Over-Achieving Women Can  Tackle This Head On…

Raising rates is an easy enough fix, yet many female entrepreneurs don’t do it.

One simple way to give yourself permission to raise your rates to reflect your work’s value is to do a simple comparison of services by others in the industry. A quick look at what other firms are getting for the same (or lesser) work should remedy the mindset that tells you to play smaller in the income arena.

Another factor that stands in the way of you feeling successful could be the uncanny way we women compare ourselves with others. It’s a “gift” that comes from our connectedness, and I don’t fault women for feeling it acutely. I only recommend seeing your successes in the real world, and not through the lens of social media or hear-say.

Look at the world we live in. Most businesses on Facebook (Fakebook) are trumpeting all their good news as if the sun is always shining, the cash is always flowing, and the clients are always delighted. How many entrepreneurs post that they pulled an all-nighter on a project that they undercharged for? You never see that!

We all know that comparison is the thief of joy, but it’s difficult not to feel it in our bones as we view others’ seemingly effortless accomplishments. I wish we could all just stop that, but I also know that marketing involves keeping a happy face.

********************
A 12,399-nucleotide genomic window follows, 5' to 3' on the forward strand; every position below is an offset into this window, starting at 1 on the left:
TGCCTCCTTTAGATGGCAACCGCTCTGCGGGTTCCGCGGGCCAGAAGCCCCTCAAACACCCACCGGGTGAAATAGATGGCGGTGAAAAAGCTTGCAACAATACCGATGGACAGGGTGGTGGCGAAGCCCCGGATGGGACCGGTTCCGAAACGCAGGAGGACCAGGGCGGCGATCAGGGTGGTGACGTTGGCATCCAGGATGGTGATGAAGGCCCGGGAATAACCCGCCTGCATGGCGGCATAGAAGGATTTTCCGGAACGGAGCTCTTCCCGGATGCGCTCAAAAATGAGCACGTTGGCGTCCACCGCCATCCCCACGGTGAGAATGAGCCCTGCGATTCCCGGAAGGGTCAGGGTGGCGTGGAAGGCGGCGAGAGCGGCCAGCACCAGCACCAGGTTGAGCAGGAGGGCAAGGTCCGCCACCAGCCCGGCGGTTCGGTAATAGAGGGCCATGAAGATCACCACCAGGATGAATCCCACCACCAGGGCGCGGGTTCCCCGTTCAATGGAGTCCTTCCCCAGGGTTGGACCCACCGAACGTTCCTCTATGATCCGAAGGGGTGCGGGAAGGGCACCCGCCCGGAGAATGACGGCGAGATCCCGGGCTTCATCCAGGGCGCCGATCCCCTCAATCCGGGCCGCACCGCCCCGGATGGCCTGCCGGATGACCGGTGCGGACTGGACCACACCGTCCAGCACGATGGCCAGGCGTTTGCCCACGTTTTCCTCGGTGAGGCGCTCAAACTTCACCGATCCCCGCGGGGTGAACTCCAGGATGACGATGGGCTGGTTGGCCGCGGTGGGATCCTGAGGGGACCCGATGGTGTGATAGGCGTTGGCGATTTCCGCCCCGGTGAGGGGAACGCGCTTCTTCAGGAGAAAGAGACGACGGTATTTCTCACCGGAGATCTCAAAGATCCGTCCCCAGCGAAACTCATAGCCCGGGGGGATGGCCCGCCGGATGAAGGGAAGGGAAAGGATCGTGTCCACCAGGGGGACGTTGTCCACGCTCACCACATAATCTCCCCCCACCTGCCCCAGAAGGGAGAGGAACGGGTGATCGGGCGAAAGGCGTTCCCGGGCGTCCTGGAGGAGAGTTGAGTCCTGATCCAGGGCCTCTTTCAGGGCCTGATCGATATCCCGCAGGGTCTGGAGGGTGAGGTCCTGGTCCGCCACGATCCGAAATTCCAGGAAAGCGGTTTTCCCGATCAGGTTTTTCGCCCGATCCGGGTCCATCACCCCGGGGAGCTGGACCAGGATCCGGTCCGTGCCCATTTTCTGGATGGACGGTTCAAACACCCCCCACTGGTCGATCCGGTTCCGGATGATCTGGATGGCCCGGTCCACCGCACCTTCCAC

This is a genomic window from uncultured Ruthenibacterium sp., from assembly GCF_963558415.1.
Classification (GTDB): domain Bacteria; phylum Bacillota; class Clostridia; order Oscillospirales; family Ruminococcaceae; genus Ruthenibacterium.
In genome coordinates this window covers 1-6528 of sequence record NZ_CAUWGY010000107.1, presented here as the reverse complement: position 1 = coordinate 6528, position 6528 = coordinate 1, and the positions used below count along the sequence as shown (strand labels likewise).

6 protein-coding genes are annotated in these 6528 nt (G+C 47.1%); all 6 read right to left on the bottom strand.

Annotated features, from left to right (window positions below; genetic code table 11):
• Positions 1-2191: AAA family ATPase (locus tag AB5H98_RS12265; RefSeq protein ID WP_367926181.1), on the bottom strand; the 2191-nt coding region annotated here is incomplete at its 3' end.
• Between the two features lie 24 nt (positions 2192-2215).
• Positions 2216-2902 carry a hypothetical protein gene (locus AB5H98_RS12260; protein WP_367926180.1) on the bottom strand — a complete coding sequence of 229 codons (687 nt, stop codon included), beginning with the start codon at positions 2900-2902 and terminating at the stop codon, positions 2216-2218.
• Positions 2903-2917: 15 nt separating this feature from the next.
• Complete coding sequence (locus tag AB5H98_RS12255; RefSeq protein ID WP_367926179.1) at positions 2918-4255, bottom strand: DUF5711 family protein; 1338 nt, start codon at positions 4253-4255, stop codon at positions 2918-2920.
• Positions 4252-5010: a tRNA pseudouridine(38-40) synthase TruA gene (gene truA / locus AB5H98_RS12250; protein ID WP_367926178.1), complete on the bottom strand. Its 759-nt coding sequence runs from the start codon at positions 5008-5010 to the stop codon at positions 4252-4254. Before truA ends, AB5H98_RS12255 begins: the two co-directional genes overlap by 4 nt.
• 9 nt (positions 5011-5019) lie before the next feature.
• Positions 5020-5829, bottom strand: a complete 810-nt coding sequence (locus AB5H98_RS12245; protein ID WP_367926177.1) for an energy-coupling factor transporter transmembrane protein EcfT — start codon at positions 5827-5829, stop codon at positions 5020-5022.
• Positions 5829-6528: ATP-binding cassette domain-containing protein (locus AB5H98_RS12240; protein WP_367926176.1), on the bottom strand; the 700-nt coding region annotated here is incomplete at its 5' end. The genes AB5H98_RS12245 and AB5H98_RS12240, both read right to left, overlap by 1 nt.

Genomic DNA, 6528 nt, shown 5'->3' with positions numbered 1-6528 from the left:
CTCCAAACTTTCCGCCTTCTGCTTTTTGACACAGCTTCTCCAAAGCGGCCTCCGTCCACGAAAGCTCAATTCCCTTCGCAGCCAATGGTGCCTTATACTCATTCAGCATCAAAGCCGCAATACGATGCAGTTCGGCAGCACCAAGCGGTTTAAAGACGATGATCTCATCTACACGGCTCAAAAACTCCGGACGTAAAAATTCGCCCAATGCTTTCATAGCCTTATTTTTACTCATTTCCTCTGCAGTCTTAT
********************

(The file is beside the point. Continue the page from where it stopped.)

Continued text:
Here’s the thing: just know that you are not alone. No one’s life and business is perfect. Please, let that sink in!

success defined for the "imposter"

I have another thought about that, and how it can lead one to feeling less than the success you truly deserve.

When you know you do great work and your clients and customers see results or love your products, take stock in that genuine appreciation and find ways to leverage it. Also — this is so important! — recognize that everyone can and should define success in their own unique way.   

One of the tenets I teach is to define success so you, and you alone, recognize it when you see it. (We explore a lot of ground around this concept in my 6-figure business class.)

You own your business, now own your feelings.